by Glen James Brown
published 6 June 2024
The City of Durham, 1434. Out of a storm, an aging minstrel arrives at the cathedral to entertain the city’s most powerful men.
Mother Naked is his name, and the story he’s come to tell is the Legend of the Fell Wraith: the gruesome ‘walking ghost’ some say slaughtered the nearby village of Segerston forty years earlier.
But is this monster only a myth, born from the dim minds of toiling peasants? Or does the Wraith – and do the murders – have roots in real events suffered by those fated to a lifetime of labour? As Mother Naked weaves the strands of the mystery – of class, religion, art, and ale – it starts to seem as though the chilling truth might be closer to his privileged audience than they could ever imagine.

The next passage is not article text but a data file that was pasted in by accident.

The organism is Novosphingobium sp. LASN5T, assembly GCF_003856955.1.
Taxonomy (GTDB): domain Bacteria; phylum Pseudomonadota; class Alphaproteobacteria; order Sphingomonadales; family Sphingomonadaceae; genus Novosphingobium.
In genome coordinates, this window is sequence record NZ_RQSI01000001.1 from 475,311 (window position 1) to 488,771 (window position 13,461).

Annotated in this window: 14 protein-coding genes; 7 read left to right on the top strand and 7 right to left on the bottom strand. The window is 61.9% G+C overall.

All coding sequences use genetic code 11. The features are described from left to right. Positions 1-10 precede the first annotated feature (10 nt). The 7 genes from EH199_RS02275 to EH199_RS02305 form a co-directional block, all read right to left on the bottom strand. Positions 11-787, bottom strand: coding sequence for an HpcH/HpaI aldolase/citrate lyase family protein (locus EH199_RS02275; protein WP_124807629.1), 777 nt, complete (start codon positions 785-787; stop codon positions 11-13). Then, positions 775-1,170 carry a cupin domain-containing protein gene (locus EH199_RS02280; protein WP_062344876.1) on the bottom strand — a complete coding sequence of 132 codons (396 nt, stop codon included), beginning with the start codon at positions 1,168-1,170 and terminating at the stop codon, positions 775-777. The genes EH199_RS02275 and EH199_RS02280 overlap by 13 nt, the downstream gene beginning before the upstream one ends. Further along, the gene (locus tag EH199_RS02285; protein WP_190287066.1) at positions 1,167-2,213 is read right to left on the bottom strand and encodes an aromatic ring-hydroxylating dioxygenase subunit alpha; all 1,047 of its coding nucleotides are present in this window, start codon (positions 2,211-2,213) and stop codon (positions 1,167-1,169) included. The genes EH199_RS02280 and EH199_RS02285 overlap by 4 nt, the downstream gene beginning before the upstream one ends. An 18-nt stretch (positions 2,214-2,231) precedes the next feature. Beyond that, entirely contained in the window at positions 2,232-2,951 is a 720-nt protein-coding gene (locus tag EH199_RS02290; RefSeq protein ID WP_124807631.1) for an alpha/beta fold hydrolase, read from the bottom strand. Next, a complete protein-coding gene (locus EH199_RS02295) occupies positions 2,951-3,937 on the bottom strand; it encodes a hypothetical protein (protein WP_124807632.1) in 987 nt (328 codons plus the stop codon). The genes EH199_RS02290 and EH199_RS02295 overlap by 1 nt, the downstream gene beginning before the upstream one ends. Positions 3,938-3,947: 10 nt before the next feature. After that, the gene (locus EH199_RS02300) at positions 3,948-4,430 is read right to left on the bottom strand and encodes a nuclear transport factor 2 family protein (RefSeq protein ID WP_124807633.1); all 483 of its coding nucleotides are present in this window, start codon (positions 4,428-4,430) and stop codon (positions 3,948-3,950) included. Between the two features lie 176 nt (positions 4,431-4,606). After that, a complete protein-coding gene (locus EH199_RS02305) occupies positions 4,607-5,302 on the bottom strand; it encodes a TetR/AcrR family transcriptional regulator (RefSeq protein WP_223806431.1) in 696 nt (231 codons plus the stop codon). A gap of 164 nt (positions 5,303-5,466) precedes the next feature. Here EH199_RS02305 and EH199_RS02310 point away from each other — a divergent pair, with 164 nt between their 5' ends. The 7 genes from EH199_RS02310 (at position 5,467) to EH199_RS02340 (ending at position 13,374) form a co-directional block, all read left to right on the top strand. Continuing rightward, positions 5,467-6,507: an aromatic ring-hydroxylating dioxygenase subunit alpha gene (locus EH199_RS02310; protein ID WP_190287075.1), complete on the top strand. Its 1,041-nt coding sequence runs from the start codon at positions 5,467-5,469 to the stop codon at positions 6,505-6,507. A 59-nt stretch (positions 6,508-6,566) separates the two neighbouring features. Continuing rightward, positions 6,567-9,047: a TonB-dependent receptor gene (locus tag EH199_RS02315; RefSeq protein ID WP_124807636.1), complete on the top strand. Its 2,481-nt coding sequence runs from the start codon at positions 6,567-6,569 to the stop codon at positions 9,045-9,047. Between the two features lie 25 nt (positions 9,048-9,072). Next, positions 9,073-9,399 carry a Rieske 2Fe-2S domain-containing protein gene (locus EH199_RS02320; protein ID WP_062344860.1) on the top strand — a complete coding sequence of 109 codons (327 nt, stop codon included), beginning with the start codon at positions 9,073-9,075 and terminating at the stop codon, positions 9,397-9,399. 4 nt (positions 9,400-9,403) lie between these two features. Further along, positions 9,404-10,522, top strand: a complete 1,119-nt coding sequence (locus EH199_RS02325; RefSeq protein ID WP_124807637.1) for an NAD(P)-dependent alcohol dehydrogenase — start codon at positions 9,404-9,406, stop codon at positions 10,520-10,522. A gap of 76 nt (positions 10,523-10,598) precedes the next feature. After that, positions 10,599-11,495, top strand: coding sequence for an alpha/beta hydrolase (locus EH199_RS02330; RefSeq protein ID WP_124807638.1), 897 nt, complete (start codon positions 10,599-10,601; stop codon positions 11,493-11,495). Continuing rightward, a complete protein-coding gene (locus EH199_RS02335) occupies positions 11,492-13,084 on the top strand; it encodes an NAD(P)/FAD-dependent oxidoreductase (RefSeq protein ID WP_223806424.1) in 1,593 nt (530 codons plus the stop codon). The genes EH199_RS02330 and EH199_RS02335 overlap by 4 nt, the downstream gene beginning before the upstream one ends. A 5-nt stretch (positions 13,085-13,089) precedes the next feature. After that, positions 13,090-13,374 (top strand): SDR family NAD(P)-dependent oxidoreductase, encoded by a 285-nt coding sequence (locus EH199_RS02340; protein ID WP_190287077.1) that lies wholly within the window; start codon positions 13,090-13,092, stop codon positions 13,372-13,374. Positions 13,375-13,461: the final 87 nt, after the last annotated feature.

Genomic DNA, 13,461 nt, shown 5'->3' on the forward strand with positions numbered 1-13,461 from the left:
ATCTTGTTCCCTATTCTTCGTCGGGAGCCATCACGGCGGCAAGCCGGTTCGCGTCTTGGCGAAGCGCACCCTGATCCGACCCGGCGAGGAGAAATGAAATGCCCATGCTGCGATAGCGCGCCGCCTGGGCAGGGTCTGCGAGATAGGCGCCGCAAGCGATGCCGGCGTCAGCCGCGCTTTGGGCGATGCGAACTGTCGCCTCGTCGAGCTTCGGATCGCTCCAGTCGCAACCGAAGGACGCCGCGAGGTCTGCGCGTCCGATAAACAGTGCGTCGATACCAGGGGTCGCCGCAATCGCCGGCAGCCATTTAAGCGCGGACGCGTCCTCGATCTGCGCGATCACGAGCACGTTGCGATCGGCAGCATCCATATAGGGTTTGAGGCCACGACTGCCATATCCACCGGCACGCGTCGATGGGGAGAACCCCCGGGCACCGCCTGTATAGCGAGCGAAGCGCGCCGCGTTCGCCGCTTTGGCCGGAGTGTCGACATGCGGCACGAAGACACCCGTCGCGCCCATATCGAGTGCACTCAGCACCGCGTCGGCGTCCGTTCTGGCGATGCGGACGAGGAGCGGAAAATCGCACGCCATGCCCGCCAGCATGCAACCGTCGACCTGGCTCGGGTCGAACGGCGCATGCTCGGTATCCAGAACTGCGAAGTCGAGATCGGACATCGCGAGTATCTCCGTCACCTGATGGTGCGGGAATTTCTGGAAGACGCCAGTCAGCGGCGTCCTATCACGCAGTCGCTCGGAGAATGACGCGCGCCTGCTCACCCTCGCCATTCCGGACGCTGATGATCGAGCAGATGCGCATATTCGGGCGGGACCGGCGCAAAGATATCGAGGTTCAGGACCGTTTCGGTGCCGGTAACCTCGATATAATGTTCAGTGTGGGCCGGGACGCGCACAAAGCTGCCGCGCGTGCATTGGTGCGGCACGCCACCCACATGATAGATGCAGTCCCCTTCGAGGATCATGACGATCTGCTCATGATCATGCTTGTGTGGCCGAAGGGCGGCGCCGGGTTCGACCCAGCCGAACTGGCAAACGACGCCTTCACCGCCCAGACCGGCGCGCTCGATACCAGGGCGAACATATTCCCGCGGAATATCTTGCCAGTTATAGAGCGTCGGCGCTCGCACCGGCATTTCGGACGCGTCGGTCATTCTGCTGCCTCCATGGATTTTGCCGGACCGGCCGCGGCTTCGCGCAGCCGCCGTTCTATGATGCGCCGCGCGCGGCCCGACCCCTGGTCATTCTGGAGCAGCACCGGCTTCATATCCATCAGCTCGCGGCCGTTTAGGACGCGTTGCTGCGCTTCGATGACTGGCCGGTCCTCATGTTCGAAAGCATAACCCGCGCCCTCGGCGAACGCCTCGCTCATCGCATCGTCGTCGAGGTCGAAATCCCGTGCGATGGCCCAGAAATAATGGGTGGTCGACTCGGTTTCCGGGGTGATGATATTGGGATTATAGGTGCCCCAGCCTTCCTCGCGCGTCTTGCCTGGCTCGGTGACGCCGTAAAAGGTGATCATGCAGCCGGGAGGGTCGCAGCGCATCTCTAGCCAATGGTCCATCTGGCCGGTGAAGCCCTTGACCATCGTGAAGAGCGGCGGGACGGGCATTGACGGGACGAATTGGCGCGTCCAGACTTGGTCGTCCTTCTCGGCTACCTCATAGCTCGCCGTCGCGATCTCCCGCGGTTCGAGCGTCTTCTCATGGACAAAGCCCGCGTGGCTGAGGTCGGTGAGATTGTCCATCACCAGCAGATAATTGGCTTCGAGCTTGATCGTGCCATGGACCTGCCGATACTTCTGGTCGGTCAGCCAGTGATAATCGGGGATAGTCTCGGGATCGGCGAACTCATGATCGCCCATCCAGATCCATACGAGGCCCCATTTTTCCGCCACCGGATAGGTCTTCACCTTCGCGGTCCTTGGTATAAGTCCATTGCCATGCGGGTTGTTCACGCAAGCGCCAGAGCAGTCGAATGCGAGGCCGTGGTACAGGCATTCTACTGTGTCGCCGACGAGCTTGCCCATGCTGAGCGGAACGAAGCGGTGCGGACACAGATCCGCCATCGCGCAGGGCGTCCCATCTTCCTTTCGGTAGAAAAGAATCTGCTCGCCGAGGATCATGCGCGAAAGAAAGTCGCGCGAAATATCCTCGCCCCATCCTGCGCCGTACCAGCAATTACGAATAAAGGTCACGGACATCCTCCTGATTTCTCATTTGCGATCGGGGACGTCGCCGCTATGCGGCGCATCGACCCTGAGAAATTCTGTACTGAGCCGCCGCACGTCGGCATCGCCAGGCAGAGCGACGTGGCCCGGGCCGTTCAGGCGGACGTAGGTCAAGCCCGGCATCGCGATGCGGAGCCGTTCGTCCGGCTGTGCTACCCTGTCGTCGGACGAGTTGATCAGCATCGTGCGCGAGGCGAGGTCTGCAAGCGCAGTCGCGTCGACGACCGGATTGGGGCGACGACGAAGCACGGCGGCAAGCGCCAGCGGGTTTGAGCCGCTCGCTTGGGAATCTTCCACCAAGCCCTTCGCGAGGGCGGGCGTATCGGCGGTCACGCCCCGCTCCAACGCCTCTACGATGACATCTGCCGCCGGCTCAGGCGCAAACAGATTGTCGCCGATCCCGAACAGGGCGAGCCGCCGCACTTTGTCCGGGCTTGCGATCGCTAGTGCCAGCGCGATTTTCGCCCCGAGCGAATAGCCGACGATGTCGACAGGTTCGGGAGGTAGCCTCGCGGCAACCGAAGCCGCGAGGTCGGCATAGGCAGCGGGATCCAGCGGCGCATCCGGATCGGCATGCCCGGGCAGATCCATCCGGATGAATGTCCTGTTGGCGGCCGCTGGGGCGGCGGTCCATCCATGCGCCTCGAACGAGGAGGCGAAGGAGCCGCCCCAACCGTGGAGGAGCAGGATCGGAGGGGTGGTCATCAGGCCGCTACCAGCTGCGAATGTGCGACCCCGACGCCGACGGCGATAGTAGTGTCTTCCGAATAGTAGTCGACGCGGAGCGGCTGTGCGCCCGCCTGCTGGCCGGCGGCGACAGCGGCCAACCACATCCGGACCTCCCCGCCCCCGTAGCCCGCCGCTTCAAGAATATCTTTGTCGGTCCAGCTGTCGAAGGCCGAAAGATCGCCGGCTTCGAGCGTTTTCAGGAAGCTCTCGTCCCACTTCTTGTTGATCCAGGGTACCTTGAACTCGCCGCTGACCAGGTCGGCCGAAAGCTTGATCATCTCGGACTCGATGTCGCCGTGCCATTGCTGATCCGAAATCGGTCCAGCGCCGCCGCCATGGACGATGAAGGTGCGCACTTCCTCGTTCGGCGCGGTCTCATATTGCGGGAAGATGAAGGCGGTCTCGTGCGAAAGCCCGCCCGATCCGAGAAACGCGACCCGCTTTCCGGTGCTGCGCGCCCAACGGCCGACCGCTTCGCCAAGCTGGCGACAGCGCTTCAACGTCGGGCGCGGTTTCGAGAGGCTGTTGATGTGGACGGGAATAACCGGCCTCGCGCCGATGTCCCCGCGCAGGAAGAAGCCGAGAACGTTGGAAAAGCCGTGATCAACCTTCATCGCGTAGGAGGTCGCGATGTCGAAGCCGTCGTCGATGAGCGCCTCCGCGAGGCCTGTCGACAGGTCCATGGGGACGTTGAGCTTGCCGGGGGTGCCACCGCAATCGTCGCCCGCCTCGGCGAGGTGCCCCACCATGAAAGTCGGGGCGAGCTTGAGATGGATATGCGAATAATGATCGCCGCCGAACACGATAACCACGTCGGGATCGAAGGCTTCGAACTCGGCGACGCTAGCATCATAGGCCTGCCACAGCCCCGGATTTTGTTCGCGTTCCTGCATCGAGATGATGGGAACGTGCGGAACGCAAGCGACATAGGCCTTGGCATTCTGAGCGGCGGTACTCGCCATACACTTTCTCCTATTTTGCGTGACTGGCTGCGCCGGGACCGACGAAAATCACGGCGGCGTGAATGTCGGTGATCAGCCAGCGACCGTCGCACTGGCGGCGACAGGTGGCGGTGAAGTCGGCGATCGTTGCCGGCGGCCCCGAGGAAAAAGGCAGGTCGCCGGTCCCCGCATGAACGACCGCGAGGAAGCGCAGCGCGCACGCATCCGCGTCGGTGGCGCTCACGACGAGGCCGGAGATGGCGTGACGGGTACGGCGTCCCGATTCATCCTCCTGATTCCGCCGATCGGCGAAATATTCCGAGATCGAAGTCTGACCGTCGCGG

Taking its inspiration from a single payment entered into Durham’s Cathedral rolls, ‘Modyr Nakett’ was the lowest-paid performer in over 200 years of records. Set against the traumatic shadow of the Black Death and the Peasant’s Revolt, Mother Naked speaks back from the margins in a fury of imaginative recuperation.